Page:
Procreation and Same-Sex Marriage

There is an interesting piece in the New York Times on the quiet discussion evangelicals are having about homosexuality and same-sex marriage. Thanks to Caleb Kaltenbach (Twitter: @calebwilds) for the link. Some quick thoughts based only on the article and not any other statements or writings by the participants:

  1. One argument for same-sex marriage presented here is that biblically marriage is more than just about procreation, but about long-term, self-sacrificial commitment. Thus same-sex marriage is valid biblically because it embodies the latter. This argument is invalid both exegetically and logically. The foundational passage about marriage, Gen 1–2, includes what people often call the creation mandate: multiplication of the human race through procreation. Thus from a biblical and logical standpoint procreation and commitment are part of what marriage is about. They are both necessary components. The latter cannot exclude the former without altering what we are talking about.
  2. Another argument presented here is that infertility must mean that marriage is more than procreation. Thus if we accept the validity of marriages that cannot produce children, we should accept the validity of same-sex marriages, which without outside intervention won't produce children either. Infertility is indeed a burden which appears to push back against this procreation argument, but one response is that infertile couples are the exception that prove the rule. Infertility shows that one fundamental purpose of marriage, indeed a beautiful and fulfilling one, is to produce children; when a man and woman unite in marriage and cannot readily have children, they experience intense pain and longing because the hope of that good, loving function of marriage remains unfulfilled. Same-sex marriage is an entirely different story. Homosexual marriages will never produce children on their own. There is no sense in which the purpose or goal of their marriage remains unfulfilled because it could never be fulfilled in the first place. (This discussion should take place as well within the larger discussion of a theology of disability.)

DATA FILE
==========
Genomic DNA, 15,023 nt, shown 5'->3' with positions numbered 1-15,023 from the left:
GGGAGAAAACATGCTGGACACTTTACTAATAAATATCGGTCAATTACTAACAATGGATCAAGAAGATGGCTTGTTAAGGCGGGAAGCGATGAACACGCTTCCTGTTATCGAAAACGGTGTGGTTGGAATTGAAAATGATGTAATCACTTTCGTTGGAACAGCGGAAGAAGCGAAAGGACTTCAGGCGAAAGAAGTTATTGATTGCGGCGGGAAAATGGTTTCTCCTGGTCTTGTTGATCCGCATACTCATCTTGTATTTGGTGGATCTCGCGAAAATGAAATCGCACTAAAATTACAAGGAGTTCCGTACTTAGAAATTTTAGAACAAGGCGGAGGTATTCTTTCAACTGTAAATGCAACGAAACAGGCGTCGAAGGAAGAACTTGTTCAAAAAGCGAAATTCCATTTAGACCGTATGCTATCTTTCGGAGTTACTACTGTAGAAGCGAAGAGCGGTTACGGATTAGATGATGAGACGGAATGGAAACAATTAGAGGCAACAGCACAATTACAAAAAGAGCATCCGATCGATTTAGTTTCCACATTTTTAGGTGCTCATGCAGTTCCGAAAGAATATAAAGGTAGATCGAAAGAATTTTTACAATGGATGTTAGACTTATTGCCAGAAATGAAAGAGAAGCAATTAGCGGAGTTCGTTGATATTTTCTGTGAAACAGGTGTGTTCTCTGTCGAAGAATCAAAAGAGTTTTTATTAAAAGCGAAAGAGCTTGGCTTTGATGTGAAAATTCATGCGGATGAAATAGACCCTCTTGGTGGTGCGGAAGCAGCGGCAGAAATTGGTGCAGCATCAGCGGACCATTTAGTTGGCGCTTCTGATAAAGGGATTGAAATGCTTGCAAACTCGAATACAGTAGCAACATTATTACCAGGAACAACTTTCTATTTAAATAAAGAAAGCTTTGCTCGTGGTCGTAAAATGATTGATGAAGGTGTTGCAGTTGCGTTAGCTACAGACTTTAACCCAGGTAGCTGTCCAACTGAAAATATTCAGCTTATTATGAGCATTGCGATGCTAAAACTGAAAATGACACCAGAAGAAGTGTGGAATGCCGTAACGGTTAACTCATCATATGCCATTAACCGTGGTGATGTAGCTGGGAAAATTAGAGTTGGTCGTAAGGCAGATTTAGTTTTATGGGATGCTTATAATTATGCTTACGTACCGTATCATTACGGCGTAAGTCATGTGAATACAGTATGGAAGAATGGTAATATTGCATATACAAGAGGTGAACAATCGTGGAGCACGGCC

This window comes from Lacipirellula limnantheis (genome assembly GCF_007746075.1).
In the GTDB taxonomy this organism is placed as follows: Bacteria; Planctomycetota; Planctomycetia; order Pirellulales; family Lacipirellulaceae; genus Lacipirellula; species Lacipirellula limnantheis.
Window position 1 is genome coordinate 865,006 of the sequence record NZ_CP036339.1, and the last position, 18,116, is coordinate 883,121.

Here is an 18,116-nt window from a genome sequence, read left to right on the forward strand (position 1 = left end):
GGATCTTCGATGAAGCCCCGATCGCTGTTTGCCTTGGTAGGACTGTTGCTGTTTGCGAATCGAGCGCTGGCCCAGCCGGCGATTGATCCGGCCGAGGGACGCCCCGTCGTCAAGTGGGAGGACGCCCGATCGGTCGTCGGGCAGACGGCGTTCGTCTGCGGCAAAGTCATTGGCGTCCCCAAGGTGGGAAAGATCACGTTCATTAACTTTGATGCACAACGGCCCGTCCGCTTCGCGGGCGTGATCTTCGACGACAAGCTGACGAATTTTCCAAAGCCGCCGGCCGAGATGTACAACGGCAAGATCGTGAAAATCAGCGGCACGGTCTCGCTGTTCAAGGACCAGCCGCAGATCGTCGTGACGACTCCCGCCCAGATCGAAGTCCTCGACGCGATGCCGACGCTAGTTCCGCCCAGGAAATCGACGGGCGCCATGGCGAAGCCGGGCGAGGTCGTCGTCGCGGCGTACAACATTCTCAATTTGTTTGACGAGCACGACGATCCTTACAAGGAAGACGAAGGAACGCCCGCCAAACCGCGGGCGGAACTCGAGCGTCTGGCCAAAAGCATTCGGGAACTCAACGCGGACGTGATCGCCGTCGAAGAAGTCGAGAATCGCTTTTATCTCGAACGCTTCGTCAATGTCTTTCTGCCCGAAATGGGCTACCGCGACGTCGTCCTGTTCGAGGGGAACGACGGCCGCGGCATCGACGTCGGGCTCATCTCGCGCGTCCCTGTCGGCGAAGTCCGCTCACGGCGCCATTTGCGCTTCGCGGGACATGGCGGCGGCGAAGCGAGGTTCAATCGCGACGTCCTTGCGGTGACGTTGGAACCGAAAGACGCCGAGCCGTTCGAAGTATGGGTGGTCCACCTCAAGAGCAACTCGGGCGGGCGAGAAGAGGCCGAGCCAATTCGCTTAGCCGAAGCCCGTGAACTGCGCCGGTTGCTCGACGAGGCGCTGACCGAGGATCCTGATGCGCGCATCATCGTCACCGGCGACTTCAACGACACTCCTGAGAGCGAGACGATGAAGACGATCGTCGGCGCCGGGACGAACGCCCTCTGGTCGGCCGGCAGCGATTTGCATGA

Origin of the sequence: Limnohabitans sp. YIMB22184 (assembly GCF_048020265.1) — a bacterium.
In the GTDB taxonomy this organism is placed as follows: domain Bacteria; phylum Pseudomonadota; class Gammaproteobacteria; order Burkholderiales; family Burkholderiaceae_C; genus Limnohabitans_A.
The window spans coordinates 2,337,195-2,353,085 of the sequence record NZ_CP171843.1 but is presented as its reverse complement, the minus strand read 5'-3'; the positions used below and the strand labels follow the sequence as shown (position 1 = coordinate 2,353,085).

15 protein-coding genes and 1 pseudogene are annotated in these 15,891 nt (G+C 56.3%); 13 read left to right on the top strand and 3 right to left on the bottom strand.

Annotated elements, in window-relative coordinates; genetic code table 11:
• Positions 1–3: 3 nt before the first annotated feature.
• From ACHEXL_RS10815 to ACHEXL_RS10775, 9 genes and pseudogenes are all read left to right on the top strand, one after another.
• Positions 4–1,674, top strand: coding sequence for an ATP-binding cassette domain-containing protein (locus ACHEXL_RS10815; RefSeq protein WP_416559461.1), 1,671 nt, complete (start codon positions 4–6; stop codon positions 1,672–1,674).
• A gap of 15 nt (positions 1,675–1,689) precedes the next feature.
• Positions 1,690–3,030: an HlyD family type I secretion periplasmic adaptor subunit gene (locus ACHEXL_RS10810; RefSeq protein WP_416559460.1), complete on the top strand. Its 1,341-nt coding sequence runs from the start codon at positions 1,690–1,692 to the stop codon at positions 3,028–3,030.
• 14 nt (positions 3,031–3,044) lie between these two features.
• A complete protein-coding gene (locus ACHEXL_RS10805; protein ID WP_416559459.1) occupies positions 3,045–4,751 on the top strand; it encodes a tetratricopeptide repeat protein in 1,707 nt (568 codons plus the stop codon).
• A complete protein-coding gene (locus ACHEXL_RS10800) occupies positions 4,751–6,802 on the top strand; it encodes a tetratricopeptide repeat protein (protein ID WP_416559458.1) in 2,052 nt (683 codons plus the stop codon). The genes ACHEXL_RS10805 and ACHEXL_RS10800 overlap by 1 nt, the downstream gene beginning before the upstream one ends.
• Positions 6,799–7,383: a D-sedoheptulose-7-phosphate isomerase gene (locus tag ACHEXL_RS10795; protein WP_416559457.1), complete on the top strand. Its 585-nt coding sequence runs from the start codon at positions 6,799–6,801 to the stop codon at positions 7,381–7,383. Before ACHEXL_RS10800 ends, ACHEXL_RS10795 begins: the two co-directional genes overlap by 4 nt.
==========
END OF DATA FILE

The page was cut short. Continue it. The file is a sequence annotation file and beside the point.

3. Frankly, I think Christians have shot ourselves in the foot on this issue by ignoring the procreation argument. It's much more trendy to discuss marriage in terms of loving commitment or in terms of sexual pleasure, but the Bible has a lot to say about marriage relative to procreation as well. To be biblically sound we have to develop a theology of marriage that includes that aspect. This isn't easy. I am uncomfortable with biblical texts that imply lacking children means something is wrong. But they are there, and we have to digest them hermeneutically as part of this larger question.